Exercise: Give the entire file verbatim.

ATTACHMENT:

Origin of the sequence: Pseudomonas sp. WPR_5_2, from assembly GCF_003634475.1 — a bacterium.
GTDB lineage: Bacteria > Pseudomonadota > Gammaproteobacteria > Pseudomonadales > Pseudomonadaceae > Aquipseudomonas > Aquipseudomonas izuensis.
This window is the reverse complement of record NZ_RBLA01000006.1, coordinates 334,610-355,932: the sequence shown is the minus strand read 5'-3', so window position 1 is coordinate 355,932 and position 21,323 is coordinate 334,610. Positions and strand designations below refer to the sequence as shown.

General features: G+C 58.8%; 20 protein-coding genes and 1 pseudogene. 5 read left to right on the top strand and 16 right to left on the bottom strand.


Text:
Origin of the sequence: Pseudomonas sp. WPR_5_2, from assembly GCF_003634475.1 — a bacterium.
GTDB lineage: Bacteria > Pseudomonadota > Gammaproteobacteria > Pseudomonadales > Pseudomonadaceae > Aquipseudomonas > Aquipseudomonas izuensis.
This window is the reverse complement of record NZ_RBLA01000006.1, coordinates 334,610-355,932: the sequence shown is the minus strand read 5'-3', so window position 1 is coordinate 355,932 and position 21,323 is coordinate 334,610. Positions and strand designations below refer to the sequence as shown.

General features: G+C 58.8%; 20 protein-coding genes and 1 pseudogene. 5 read left to right on the top strand and 16 right to left on the bottom strand.